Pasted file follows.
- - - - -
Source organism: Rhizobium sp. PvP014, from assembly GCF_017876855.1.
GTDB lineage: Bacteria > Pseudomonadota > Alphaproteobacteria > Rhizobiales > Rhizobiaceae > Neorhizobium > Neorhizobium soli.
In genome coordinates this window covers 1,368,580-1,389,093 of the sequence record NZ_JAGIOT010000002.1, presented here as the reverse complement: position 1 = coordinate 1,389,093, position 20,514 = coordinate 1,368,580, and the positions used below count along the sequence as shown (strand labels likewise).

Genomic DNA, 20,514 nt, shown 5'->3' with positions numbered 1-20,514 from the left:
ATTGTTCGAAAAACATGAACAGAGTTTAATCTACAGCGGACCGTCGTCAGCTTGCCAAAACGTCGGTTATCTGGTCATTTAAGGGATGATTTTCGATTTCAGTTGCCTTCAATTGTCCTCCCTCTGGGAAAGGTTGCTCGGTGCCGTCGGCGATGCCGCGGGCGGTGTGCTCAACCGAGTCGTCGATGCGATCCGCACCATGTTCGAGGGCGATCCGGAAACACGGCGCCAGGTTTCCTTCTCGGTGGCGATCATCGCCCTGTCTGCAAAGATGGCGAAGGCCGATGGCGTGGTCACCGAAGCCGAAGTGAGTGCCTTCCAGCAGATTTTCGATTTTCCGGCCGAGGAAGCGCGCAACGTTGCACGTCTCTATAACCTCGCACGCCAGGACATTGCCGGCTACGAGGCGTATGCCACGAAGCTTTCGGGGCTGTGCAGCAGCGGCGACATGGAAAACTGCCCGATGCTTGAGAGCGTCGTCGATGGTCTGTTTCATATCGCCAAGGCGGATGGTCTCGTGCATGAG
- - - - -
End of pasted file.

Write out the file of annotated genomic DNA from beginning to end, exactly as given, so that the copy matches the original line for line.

Source organism: Rhizobium sp. PvP014, from assembly GCF_017876855.1.
GTDB lineage: Bacteria > Pseudomonadota > Alphaproteobacteria > Rhizobiales > Rhizobiaceae > Neorhizobium > Neorhizobium soli.
In genome coordinates this window covers 1,368,580-1,389,093 of the sequence record NZ_JAGIOT010000002.1, presented here as the reverse complement: position 1 = coordinate 1,389,093, position 20,514 = coordinate 1,368,580, and the positions used below count along the sequence as shown (strand labels likewise).

Genomic DNA, 20,514 nt, shown 5'->3' with positions numbered 1-20,514 from the left:
ATTGTTCGAAAAACATGAACAGAGTTTAATCTACAGCGGACCGTCGTCAGCTTGCCAAAACGTCGGTTATCTGGTCATTTAAGGGATGATTTTCGATTTCAGTTGCCTTCAATTGTCCTCCCTCTGGGAAAGGTTGCTCGGTGCCGTCGGCGATGCCGCGGGCGGTGTGCTCAACCGAGTCGTCGATGCGATCCGCACCATGTTCGAGGGCGATCCGGAAACACGGCGCCAGGTTTCCTTCTCGGTGGCGATCATCGCCCTGTCTGCAAAGATGGCGAAGGCCGATGGCGTGGTCACCGAAGCCGAAGTGAGTGCCTTCCAGCAGATTTTCGATTTTCCGGCCGAGGAAGCGCGCAACGTTGCACGTCTCTATAACCTCGCACGCCAGGACATTGCCGGCTACGAGGCGTATGCCACGAAGCTTTCGGGGCTGTGCAGCAGCGGCGACATGGAAAACTGCCCGATGCTTGAGAGCGTCGTCGATGGTCTGTTTCATATCGCCAAGGCGGATGGTCTCGTGCATGAG